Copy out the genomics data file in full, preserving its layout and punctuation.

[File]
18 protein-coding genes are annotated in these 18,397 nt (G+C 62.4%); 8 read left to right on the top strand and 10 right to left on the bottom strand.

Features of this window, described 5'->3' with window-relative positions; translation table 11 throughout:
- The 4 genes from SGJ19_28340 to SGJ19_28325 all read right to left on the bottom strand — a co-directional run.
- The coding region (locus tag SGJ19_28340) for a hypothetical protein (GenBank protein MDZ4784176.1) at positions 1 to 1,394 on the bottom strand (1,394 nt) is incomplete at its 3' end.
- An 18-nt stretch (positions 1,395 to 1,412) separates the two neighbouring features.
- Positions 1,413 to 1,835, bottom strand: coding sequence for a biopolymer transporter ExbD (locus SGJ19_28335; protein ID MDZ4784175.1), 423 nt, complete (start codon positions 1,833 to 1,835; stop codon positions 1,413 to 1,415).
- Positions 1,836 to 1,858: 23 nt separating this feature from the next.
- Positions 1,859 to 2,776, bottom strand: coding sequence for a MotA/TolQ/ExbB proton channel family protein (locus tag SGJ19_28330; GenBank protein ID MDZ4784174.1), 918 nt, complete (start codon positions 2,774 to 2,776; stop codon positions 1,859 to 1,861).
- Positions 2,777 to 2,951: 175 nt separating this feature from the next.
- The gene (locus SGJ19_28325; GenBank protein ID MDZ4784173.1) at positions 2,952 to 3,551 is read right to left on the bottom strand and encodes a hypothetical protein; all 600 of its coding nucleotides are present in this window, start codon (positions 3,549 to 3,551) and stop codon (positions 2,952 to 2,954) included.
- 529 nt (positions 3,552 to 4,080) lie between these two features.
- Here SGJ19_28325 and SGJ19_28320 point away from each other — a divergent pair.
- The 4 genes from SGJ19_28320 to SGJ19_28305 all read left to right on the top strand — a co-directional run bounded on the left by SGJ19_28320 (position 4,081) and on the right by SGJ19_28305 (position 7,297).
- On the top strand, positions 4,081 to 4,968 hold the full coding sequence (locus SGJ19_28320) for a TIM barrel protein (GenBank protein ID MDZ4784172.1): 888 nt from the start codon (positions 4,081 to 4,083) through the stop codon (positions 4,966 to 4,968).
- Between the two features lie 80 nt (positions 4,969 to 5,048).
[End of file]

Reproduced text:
18 protein-coding genes are annotated in these 18,397 nt (G+C 62.4%); 8 read left to right on the top strand and 10 right to left on the bottom strand.

Features of this window, described 5'->3' with window-relative positions; translation table 11 throughout:
- The 4 genes from SGJ19_28340 to SGJ19_28325 all read right to left on the bottom strand — a co-directional run.
- The coding region (locus tag SGJ19_28340) for a hypothetical protein (GenBank protein MDZ4784176.1) at positions 1 to 1,394 on the bottom strand (1,394 nt) is incomplete at its 3' end.
- An 18-nt stretch (positions 1,395 to 1,412) separates the two neighbouring features.
- Positions 1,413 to 1,835, bottom strand: coding sequence for a biopolymer transporter ExbD (locus SGJ19_28335; protein ID MDZ4784175.1), 423 nt, complete (start codon positions 1,833 to 1,835; stop codon positions 1,413 to 1,415).
- Positions 1,836 to 1,858: 23 nt separating this feature from the next.
- Positions 1,859 to 2,776, bottom strand: coding sequence for a MotA/TolQ/ExbB proton channel family protein (locus tag SGJ19_28330; GenBank protein ID MDZ4784174.1), 918 nt, complete (start codon positions 2,774 to 2,776; stop codon positions 1,859 to 1,861).
- Positions 2,777 to 2,951: 175 nt separating this feature from the next.
- The gene (locus SGJ19_28325; GenBank protein ID MDZ4784173.1) at positions 2,952 to 3,551 is read right to left on the bottom strand and encodes a hypothetical protein; all 600 of its coding nucleotides are present in this window, start codon (positions 3,549 to 3,551) and stop codon (positions 2,952 to 2,954) included.
- 529 nt (positions 3,552 to 4,080) lie between these two features.
- Here SGJ19_28325 and SGJ19_28320 point away from each other — a divergent pair.
- The 4 genes from SGJ19_28320 to SGJ19_28305 all read left to right on the top strand — a co-directional run bounded on the left by SGJ19_28320 (position 4,081) and on the right by SGJ19_28305 (position 7,297).
- On the top strand, positions 4,081 to 4,968 hold the full coding sequence (locus SGJ19_28320) for a TIM barrel protein (GenBank protein ID MDZ4784172.1): 888 nt from the start codon (positions 4,081 to 4,083) through the stop codon (positions 4,966 to 4,968).
- Between the two features lie 80 nt (positions 4,969 to 5,048).